Children who snore or suffer sleep apnoea are between 40% and 100% more likely to have behavioural problems by the age of 7, says a new study, the BBC reports.
Dr Karen Bonuck, who lead the study of 11,000 UK children, described sleep problems as harmful to the developing brain.
The study, published in US journal Pediatrics, used data from parents who monitored their children’s sleep patterns and resulting behaviour over seven years. The results suggested that snoring and sleep apnoea (obstructed breathing during sleep) are directly linked to “neurobehavioural problems”. Often, enlarged tonsils or adenoids are the cause of these breathing issues during sleep.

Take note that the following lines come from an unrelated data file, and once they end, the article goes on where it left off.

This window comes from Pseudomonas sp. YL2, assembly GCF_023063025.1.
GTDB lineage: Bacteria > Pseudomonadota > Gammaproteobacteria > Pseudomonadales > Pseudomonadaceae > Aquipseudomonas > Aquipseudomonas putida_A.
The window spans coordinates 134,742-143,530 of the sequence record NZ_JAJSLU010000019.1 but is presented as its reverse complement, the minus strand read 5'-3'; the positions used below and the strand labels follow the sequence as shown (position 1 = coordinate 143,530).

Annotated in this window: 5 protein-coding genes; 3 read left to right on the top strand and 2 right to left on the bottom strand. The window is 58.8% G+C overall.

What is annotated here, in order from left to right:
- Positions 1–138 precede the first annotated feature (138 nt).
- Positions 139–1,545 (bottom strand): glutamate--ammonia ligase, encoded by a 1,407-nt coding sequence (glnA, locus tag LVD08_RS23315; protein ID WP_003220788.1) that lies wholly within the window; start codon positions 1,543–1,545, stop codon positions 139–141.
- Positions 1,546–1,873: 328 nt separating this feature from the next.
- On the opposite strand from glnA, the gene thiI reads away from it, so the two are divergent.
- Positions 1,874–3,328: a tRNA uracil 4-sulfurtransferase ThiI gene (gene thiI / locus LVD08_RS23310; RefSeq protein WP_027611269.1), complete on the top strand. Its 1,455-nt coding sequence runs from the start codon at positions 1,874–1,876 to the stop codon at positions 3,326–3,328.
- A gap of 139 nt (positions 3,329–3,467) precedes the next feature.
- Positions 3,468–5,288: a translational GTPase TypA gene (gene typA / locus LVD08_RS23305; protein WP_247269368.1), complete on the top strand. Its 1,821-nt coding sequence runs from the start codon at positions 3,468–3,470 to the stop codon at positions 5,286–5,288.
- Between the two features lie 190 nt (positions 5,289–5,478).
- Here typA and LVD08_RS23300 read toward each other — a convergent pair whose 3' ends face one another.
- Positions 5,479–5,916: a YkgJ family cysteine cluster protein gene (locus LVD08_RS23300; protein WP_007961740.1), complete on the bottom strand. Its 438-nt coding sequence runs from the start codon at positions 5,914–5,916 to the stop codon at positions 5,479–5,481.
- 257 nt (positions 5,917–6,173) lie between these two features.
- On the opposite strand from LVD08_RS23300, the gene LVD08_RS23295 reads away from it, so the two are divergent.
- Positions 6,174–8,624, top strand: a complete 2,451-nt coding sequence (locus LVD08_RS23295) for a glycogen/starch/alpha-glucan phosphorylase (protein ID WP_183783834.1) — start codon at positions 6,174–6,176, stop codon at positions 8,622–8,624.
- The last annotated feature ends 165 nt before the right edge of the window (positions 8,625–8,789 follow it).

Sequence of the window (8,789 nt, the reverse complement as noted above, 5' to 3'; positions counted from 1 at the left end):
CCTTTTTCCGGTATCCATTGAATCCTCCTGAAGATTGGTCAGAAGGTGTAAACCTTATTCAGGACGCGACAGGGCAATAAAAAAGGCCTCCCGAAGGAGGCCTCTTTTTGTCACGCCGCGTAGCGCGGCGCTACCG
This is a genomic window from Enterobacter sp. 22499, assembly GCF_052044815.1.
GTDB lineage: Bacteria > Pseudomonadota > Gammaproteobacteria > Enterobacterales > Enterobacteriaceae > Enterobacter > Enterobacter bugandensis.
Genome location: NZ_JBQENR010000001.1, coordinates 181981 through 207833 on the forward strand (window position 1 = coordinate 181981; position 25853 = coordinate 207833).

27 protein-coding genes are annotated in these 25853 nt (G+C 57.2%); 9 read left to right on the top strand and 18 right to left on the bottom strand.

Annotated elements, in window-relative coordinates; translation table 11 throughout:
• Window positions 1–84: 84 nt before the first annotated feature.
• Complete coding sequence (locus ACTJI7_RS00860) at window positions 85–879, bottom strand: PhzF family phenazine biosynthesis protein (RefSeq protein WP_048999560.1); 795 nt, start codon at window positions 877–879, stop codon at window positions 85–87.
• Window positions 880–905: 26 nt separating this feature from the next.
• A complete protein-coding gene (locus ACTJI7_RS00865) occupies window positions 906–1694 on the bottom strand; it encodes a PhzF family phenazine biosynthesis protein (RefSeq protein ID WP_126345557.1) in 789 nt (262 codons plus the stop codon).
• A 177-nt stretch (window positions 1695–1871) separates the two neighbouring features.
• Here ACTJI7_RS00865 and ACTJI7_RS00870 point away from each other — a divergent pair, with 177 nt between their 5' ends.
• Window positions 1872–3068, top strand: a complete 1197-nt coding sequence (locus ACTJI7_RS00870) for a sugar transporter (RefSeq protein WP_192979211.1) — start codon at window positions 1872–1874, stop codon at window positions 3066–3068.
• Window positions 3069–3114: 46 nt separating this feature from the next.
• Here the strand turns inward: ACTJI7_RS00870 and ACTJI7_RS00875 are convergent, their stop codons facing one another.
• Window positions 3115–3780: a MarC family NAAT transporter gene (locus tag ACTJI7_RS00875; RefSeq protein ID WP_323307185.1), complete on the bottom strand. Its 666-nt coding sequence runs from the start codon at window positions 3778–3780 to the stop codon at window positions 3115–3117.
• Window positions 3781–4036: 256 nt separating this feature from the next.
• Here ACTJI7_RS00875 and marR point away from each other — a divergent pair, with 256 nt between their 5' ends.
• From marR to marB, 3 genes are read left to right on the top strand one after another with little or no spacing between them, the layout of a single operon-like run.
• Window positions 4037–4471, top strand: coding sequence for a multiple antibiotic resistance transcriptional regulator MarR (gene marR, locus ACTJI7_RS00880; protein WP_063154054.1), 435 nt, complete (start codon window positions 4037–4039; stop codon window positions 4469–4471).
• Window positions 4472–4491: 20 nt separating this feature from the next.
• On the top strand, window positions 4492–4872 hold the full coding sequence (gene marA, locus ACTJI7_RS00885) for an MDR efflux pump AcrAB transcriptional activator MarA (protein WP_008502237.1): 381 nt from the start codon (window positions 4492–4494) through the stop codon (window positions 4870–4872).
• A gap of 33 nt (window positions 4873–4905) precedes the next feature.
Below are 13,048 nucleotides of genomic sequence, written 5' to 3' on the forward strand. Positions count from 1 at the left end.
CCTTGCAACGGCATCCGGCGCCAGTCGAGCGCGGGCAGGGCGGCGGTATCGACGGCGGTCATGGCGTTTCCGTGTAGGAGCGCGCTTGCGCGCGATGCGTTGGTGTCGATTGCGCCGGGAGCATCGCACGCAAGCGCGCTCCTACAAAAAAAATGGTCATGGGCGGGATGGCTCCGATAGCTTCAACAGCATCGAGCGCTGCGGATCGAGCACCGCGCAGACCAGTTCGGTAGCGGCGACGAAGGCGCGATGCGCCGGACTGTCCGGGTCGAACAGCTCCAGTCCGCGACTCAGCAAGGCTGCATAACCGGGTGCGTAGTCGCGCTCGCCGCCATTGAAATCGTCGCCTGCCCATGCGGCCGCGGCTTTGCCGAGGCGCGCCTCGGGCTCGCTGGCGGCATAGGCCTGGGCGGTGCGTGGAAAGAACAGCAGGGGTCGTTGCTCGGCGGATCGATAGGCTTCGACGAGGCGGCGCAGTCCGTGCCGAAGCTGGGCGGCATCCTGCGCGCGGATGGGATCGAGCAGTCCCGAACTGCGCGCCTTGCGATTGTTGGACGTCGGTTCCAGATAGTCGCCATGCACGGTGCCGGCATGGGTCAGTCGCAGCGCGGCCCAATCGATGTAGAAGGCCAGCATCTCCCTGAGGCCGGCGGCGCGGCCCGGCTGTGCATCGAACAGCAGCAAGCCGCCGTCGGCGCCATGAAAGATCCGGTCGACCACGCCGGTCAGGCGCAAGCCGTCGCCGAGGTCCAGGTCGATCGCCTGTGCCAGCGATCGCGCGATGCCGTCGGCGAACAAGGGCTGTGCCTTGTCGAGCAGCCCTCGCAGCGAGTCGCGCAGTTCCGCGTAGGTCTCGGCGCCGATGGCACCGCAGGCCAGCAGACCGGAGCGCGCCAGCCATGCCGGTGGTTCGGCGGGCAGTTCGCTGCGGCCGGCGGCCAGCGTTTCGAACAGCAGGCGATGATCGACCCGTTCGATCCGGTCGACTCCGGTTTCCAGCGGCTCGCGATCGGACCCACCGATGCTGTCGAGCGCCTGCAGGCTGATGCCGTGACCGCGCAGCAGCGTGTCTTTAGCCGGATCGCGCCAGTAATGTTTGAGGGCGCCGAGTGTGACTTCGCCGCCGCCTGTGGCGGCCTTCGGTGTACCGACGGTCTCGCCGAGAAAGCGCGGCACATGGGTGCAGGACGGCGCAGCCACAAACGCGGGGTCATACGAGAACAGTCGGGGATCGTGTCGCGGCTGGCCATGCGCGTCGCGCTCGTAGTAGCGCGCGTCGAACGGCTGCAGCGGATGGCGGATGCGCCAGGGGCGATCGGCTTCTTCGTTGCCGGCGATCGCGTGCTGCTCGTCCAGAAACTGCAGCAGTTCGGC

A reduced supply of oxygen to the brain, an imbalance of chemicals and a breakdown in the restorative process of uninterrupted sleep were all seen to affect behaviour. In adults this can manifest as severe tiredness, but with children, it appears to be hyperactivity.
Marianne Davey, from the British Snoring and Sleep Apnoea Society, claimed poor sleep is an “under-recognised reason for poor behaviour.” Marianne believes conditions like attention-deficit hyperactivity disorder (ADHD) shouldn’t always be treated with drugs. “If the sleep problem is addressed, the behaviour will improve almost immediately, said Marianne.”